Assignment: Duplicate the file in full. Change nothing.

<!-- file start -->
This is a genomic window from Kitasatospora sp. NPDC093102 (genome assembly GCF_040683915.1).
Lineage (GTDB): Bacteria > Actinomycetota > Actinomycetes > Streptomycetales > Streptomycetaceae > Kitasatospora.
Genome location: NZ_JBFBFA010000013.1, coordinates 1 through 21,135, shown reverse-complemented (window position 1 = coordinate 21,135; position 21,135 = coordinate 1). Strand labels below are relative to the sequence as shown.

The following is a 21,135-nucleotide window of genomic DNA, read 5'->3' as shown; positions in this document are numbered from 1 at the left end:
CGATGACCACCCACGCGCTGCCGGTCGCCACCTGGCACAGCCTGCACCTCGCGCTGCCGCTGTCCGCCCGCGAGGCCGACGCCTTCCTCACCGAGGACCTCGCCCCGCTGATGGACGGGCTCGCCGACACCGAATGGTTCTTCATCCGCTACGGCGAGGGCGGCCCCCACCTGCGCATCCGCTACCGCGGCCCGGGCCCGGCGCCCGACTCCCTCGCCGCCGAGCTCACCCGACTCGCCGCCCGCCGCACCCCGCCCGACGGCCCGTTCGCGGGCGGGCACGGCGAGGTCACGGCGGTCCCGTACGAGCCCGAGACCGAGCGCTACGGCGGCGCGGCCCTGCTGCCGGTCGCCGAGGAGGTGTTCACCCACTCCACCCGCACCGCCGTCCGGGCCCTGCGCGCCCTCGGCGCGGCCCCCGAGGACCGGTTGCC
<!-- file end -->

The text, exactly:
This is a genomic window from Kitasatospora sp. NPDC093102 (genome assembly GCF_040683915.1).
Lineage (GTDB): Bacteria > Actinomycetota > Actinomycetes > Streptomycetales > Streptomycetaceae > Kitasatospora.
Genome location: NZ_JBFBFA010000013.1, coordinates 1 through 21,135, shown reverse-complemented (window position 1 = coordinate 21,135; position 21,135 = coordinate 1). Strand labels below are relative to the sequence as shown.

The following is a 21,135-nucleotide window of genomic DNA, read 5'->3' as shown; positions in this document are numbered from 1 at the left end:
CGATGACCACCCACGCGCTGCCGGTCGCCACCTGGCACAGCCTGCACCTCGCGCTGCCGCTGTCCGCCCGCGAGGCCGACGCCTTCCTCACCGAGGACCTCGCCCCGCTGATGGACGGGCTCGCCGACACCGAATGGTTCTTCATCCGCTACGGCGAGGGCGGCCCCCACCTGCGCATCCGCTACCGCGGCCCGGGCCCGGCGCCCGACTCCCTCGCCGCCGAGCTCACCCGACTCGCCGCCCGCCGCACCCCGCCCGACGGCCCGTTCGCGGGCGGGCACGGCGAGGTCACGGCGGTCCCGTACGAGCCCGAGACCGAGCGCTACGGCGGCGCGGCCCTGCTGCCGGTCGCCGAGGAGGTGTTCACCCACTCCACCCGCACCGCCGTCCGGGCCCTGCGCGCCCTCGGCGCGGCCCCCGAGGACCGGTTGCC